His second Oscar came for 1976’s All the President’s Men based on the 1974 non-fiction book of the same name by Bob Woodward and Carl Bernstein. The complexities of the Watergate scandal, and the difficulties of presenting these in an interesting and lucid fashion, would have been beyond many a scriptwriter, but Goldman handled it with typical aplomb. One of the key contributions he made to the narrative was the decision to end the film with an apparent stalemate in the investigation. The famous catchphrase ‘Follow the money’ was also Goldman’s innovation. All the President’s Men went on to be a commercial hit winning Oscars in four categories including Best Supporting Actor (Jason Robards) and Best Adapted Screenplay (Goldman). The Rotten Tomatoes consensus correctly describes it as ‘A taut, solidly acted paean to the benefits of a free press and the dangers of unchecked power, made all the more effective by its origins in real-life events.’
A number of the novels which he penned in the 1970s were adapted by himself for the screen beginning with 1976’s Marathon Man (based on Goldman’s 1974 novel of the same name). Do I need to say anything about the famous ‘Is it safe?’ scene involving Dustin Hoffman’s Babe and Laurence Olivier’s Szell? I think not. The John Schlesinger directed film was a critical and box office success. 1978’s Magic (based on Goldman’s 1976 novel) was also well-received and is particularly notable for an exceptional turn by Anthony Hopkins as the unstable Corky Withers. Goldman’s The Princess Bride – which was first published in 1973 – did not find its way to the screen until 1987 when it was directed by Rob Reiner. Starring Cary Elwes and Robin Wright, the modestly-successful fantasy has deservedly grown in reputation over subsequent years and is now hailed as one of the very best of its genre. A plethora of memorable cameo appearances include Billy Crystal, Peter Cook and Carol Kane. Irish viewers should also watch out for the Cliffs of Moher which doubles here as the Cliffs of Insanity.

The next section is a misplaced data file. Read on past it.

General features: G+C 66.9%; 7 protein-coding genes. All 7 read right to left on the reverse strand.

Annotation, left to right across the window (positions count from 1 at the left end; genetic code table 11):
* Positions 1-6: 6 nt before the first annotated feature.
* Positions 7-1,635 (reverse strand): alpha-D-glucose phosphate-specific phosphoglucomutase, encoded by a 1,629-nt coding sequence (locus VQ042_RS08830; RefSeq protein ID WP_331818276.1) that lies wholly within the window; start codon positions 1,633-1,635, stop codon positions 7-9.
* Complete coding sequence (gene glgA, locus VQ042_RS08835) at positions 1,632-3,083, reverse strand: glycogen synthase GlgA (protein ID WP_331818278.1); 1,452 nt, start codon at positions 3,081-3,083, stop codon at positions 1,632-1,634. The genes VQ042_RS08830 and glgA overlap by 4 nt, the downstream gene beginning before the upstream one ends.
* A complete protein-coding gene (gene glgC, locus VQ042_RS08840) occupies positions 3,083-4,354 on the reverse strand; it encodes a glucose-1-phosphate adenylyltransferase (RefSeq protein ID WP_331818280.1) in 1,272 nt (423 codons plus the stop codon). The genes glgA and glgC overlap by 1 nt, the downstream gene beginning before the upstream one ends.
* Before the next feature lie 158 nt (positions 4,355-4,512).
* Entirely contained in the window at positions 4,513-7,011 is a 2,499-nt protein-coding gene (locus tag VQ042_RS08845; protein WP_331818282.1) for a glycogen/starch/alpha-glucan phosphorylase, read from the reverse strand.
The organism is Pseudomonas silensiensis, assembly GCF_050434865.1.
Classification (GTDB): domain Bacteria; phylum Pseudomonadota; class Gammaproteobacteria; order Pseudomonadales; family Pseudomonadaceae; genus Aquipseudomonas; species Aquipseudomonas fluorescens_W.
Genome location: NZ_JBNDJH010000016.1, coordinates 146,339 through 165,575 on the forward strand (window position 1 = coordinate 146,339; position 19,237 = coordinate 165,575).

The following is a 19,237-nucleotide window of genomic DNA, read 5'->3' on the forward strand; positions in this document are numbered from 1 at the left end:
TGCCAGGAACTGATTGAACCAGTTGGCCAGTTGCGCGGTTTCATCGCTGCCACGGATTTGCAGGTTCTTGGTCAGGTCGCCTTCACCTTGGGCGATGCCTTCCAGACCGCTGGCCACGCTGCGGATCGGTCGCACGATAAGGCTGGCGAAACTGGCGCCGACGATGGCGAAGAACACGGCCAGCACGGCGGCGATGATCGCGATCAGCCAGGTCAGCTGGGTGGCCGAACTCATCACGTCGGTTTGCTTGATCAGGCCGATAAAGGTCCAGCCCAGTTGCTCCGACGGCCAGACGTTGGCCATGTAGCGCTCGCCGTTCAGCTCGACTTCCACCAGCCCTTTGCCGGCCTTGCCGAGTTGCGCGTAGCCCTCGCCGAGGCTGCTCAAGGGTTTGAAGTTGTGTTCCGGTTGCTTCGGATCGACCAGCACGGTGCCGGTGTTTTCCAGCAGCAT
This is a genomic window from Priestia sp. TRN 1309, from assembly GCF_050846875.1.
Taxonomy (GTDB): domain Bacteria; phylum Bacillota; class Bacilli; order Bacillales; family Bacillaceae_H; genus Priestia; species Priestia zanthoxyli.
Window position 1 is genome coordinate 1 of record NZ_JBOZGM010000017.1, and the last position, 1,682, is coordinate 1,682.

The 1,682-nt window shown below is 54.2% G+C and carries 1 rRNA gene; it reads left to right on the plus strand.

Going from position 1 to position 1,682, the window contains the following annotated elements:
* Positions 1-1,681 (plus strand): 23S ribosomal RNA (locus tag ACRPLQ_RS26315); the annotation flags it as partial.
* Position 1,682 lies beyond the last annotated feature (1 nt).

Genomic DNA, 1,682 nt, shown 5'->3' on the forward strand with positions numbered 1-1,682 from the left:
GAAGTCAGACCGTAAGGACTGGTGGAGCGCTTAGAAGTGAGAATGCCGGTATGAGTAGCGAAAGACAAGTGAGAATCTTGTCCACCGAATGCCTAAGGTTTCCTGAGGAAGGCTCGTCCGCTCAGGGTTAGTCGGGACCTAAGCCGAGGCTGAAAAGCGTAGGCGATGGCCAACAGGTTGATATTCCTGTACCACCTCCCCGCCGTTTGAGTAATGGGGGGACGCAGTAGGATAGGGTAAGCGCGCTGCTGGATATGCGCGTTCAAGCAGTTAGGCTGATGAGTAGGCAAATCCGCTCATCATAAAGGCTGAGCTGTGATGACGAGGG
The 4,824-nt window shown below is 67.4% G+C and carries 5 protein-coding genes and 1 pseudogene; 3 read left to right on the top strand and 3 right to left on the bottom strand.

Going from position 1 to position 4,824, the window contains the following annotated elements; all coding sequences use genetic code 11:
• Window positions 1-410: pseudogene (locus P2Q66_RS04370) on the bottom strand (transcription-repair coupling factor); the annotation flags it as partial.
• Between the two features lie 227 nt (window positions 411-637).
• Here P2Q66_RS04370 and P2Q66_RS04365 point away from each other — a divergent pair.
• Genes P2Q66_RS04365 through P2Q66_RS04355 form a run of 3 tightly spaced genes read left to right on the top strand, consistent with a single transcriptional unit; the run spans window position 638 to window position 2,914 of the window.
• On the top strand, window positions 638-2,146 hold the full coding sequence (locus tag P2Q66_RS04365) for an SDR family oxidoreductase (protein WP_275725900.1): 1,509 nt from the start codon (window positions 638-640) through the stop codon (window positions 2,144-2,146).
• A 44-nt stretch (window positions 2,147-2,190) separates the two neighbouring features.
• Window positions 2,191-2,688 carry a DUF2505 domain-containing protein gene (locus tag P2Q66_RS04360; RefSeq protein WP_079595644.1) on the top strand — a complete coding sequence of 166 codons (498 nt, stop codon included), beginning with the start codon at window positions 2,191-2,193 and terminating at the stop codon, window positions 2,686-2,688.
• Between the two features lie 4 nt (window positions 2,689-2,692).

Goldman is known to have made some uncredited contributions to films such as Twins, Indecent Proposal and Last Action Hero in the 1980s and 1990s and he also acted as a consultant on 1992’s A Few Good Men, 1995’s Dolores Claiborne and 1997’s Good Will Hunting; but his bread and butter still remained as a fully-fledged scriptwriter and indelible later works by him include 1990’s Misery (re-teaming with Rob Reiner) and – to a lesser extent – the underrated Charlie Chaplin biopic directed by Richard Attenborough in 1992. Self-critical of his own work, Goldman once said that he didn’t like his writing generally and that Butch Cassidy and the Sundance Kid and The Princess Bride were the only two things he’d ever written that ‘I can look at without humiliation.’ For a man who has three screenplays on the Writer’s Guild of America hall-of-fame’s 101 Greatest Screenplays list (Butch Cassidy and the Sundance Kid, All the President’s Men, The Princess Bride), this was an assertion which was more than a little tough given the volume and quality of his work for several decades. His place in screenwriting history is assured, we are happy to say, in spite of his own articulated reservations. Butch and the Kid will live on in our movie minds for evermore. William Goldman’s sizable reputation will not diminish as long as writers continue to put pen to paper.